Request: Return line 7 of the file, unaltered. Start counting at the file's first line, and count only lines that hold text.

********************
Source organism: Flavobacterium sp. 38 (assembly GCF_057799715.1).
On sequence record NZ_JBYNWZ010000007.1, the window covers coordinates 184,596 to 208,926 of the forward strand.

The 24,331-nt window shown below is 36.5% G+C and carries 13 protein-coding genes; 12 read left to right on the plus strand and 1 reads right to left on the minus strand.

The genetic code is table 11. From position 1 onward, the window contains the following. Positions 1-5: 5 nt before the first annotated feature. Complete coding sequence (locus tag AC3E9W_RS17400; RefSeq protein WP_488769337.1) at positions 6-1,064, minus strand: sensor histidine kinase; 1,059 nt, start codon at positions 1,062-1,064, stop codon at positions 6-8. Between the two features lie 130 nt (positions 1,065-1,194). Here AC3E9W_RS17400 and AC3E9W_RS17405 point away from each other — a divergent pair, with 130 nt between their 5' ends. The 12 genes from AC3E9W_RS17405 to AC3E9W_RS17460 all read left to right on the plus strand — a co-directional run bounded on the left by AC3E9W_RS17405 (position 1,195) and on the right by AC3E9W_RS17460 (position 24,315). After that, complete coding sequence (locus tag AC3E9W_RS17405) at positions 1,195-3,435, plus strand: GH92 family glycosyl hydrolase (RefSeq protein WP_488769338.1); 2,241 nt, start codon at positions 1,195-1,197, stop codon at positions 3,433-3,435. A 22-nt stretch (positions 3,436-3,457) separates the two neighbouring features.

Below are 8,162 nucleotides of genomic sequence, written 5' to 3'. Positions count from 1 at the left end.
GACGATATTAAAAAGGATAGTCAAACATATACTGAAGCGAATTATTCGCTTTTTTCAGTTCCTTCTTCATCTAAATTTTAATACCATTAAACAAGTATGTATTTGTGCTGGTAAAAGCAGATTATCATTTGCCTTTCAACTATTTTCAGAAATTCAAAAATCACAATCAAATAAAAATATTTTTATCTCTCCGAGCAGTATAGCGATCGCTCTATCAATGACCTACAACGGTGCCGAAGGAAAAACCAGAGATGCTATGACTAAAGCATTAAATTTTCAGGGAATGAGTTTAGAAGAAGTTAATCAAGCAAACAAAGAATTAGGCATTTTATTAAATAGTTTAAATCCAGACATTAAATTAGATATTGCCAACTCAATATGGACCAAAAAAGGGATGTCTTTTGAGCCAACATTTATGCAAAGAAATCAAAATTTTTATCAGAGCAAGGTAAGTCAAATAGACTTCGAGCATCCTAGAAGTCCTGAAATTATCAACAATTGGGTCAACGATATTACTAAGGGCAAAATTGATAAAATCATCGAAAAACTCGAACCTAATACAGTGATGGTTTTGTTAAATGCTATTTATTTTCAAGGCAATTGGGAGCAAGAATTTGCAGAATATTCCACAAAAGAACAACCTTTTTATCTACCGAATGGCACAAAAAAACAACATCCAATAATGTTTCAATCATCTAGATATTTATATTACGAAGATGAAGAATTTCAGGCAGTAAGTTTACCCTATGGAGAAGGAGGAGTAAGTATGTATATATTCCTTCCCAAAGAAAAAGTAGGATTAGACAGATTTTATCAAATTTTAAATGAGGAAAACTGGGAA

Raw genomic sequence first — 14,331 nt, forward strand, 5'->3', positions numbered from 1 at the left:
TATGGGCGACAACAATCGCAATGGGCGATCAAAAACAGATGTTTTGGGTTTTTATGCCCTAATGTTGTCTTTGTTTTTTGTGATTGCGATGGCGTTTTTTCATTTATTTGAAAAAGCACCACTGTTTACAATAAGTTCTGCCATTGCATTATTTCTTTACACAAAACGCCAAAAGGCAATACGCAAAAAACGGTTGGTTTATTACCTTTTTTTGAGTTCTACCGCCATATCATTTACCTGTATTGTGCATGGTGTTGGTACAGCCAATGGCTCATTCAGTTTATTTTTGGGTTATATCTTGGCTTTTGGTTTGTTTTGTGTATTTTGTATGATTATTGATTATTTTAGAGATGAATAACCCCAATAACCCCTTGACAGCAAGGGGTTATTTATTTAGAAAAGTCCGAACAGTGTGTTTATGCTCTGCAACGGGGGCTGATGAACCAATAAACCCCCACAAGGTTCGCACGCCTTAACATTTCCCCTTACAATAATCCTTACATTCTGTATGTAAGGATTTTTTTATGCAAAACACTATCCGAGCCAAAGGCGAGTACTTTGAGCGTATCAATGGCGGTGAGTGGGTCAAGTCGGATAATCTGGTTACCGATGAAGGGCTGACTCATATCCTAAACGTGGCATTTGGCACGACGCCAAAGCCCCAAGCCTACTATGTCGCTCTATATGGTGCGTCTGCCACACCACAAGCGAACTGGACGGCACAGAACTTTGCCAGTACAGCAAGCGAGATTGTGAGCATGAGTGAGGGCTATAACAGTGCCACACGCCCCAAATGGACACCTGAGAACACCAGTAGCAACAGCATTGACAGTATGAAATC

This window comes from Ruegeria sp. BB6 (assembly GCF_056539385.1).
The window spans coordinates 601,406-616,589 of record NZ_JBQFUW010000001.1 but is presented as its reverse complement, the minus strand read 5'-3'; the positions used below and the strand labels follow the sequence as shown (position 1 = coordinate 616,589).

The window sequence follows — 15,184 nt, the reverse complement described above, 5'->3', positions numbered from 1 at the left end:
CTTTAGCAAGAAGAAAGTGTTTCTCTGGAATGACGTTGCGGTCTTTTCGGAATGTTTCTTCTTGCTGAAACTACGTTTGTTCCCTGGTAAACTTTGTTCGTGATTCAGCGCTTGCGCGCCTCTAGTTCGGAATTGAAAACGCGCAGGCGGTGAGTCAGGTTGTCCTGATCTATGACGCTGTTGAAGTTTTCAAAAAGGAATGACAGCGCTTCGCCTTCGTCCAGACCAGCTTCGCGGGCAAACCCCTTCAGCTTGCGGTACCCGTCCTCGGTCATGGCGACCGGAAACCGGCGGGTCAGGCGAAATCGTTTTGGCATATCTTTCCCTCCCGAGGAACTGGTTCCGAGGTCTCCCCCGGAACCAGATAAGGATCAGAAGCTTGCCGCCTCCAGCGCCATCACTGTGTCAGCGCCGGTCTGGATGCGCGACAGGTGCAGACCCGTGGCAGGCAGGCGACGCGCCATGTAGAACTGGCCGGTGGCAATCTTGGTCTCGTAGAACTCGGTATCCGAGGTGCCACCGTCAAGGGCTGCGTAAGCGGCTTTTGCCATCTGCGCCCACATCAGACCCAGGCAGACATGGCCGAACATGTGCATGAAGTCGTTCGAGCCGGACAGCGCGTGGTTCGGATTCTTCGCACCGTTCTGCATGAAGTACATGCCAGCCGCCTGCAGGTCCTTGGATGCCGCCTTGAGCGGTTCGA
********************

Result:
Raw genomic sequence first — 14,331 nt, forward strand, 5'->3', positions numbered from 1 at the left: